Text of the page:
While attending the NFB 2019 Convention in Las Vegas, Jeff Thompson stopped by the Law School Admissions Council booth and talked to Michele, the accommodated testing manager. At LSAC.
There is a ton of information on the LSAC web site and Michelle gives a great overview on how LSAC and accommodated testing can enhance your opportunities on your admission to a law school.
You can find LSAC on the web at www.LSAC.org
For information about accommodated testing you can send an email to Accom@LSAC.org
Here is one example of information you will find on the web site:
Accommodations That May Be Available on the LSAT
The following is a non-exhaustive list of testing accommodations that may be available on the LSAT (or may have an equivalent accessibility feature on the Digital LSAT or the LSAT Writing). The inclusion of a particular accommodation in the list below does not guarantee that you will receive this accommodation if requested. Each request is reviewed, and a decision whether to grant any testing accommodations is made, on a case-by-case basis in accordance with LSAC’s stated policies.
- Unified English Braille (UEB) version of the LSAT
- Large print (e.g., 18-point font or higher) test book
- Screen-readable HTML test (including, where applicable, use of screen-reader software (e.g., JAWS))
- Extended test time
- Use of spell check
- Use of a reader
- Use of an amanuensis (scribe)
- Additional rest time during breaks (standard break is 10–15 minutes between third and fourth sections)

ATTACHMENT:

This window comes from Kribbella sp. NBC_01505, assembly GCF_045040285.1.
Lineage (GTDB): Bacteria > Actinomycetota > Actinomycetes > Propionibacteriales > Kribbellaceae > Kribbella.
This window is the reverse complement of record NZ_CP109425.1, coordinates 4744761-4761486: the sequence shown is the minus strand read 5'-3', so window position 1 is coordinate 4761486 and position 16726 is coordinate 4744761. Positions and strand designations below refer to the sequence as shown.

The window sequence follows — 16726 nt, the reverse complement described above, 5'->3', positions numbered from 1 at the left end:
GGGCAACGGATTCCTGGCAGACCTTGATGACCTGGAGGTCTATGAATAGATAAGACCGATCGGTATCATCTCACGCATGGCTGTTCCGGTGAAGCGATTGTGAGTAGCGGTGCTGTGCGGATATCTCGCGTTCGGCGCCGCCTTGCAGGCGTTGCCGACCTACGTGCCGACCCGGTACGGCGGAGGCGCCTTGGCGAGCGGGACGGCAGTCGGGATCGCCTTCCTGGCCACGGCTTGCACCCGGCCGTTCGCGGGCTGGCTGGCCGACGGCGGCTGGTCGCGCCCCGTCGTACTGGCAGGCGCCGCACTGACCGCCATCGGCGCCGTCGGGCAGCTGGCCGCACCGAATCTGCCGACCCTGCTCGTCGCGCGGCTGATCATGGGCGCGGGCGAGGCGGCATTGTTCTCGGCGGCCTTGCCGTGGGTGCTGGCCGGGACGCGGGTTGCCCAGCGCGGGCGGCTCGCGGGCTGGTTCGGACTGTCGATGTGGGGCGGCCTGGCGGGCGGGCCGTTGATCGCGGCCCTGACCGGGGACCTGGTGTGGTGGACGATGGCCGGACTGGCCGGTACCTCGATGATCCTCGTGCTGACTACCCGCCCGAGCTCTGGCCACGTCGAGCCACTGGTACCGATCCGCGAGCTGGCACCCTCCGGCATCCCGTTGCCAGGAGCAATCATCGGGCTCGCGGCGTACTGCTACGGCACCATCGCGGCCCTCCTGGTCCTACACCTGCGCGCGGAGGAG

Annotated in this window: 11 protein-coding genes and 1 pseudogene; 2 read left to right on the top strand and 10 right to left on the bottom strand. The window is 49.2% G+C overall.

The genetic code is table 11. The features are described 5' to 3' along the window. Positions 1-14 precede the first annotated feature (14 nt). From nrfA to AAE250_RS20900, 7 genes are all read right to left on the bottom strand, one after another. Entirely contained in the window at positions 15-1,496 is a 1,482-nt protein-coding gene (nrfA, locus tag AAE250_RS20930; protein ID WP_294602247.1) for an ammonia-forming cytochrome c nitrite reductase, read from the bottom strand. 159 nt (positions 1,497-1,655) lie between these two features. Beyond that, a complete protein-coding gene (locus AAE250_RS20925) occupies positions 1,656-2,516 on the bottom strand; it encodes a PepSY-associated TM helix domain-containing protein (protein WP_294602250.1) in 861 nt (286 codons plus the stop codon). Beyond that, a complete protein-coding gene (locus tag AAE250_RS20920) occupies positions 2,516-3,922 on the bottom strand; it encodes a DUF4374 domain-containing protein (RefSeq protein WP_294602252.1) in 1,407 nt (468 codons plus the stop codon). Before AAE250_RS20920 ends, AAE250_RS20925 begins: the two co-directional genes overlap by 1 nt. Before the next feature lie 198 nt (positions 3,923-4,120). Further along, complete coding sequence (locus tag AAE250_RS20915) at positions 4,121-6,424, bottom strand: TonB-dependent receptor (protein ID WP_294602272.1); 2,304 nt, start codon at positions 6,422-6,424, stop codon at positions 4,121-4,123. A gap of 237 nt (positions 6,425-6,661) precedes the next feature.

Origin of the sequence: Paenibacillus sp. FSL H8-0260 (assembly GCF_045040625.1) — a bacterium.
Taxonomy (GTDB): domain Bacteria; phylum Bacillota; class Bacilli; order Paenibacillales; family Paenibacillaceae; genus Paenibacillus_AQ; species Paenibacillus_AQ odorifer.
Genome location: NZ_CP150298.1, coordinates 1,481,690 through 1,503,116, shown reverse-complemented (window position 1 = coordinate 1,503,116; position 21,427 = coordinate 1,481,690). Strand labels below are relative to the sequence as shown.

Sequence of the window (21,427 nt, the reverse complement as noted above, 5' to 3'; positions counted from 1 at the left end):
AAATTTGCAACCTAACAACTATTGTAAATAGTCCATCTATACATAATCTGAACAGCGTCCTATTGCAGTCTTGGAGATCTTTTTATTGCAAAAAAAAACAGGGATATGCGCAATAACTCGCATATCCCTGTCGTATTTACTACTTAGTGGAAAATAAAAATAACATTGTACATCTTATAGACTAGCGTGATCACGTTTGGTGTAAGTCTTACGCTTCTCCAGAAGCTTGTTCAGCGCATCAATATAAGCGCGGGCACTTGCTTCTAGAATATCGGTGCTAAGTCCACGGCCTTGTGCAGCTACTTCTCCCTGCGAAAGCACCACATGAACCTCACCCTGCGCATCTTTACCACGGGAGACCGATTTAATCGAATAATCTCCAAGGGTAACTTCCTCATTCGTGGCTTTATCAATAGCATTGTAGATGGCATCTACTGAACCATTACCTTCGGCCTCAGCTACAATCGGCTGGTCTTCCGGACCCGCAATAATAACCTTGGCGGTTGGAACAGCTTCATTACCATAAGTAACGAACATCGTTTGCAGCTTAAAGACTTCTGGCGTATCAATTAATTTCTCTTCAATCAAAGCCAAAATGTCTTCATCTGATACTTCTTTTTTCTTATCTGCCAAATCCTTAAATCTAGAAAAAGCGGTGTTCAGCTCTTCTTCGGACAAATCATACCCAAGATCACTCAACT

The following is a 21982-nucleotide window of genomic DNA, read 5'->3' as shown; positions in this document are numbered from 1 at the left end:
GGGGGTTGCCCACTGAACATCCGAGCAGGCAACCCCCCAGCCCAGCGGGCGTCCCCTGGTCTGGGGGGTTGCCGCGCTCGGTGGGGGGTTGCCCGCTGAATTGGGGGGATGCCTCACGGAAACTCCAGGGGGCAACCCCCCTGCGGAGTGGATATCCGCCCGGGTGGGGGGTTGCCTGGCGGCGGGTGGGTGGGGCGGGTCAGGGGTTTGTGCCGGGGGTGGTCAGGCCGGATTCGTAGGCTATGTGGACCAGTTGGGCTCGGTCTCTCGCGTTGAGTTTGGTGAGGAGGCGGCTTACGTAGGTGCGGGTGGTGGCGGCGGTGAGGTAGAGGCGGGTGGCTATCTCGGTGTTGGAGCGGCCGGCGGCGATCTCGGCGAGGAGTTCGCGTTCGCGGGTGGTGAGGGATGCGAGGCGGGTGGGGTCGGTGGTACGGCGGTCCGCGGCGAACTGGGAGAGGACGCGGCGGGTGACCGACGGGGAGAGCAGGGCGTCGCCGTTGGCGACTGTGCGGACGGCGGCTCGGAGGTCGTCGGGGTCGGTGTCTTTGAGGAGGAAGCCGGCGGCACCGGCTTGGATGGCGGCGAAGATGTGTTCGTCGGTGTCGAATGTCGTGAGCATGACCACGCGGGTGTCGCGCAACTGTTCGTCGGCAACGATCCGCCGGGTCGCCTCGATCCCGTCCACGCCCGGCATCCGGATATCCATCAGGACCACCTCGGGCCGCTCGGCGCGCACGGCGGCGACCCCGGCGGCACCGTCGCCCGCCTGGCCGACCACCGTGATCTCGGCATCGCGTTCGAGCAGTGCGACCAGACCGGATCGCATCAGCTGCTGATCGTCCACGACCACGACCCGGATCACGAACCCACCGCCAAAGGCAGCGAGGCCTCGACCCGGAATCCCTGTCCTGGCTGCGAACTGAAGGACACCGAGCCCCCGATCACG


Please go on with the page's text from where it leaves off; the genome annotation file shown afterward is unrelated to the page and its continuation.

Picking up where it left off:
- Breaks between sections
- Sit/stand with a podium
- Wheelchair accessibility (if table is requested, specify height)
- Separate room (e.g., small group testing)
- Private testing room (e.g., low-distraction setting)
- Stop-the-clock breaks
- Voice recognition software (e.g., Dragon)
- Physical prompts (e.g., for candidate with hearing impairments)
- Reserved or assigned seating location (e.g., seating near the exam proctor)
- Bring and eat food
- Permission to bring insulin, check blood sugar
- Permission to bring and take medications
- Use of magnification devices (e.g., magnification reading glasses, handheld video magnifier, closed circuit television (CCTV), ZoomText)
- Ability to pace (walk around)
- Book stand
- Braille writer
- Braille graphics and figures
- Braille Note
- Braille paper
- Braille watch
- Tactile manipulatives (e.g., rubber graph board and tactile letters or pictures; magnetic board with magnetic letters or objects )
- Use of adaptive writing instruments (e.g., thick or felt-tip pen/marker, pencil grips)
- Excel spreadsheets
Contact Your State Services
If you reside in Minnesota, and you would like to know more about Transition Services from State Services contact Transition Coordinator Sheila Koenig by email or contact her via phone at 651-539-2361.
To find your State Services in your State you can go to www.AFB.org and search the directory for your agency.
Check out the Blind Abilities Communityon Facebook, the Blind Abilities Page, the Career Resources for the Blind and Visually Impairedand the Assistive Technology Community for the Blind and Visually Impaired.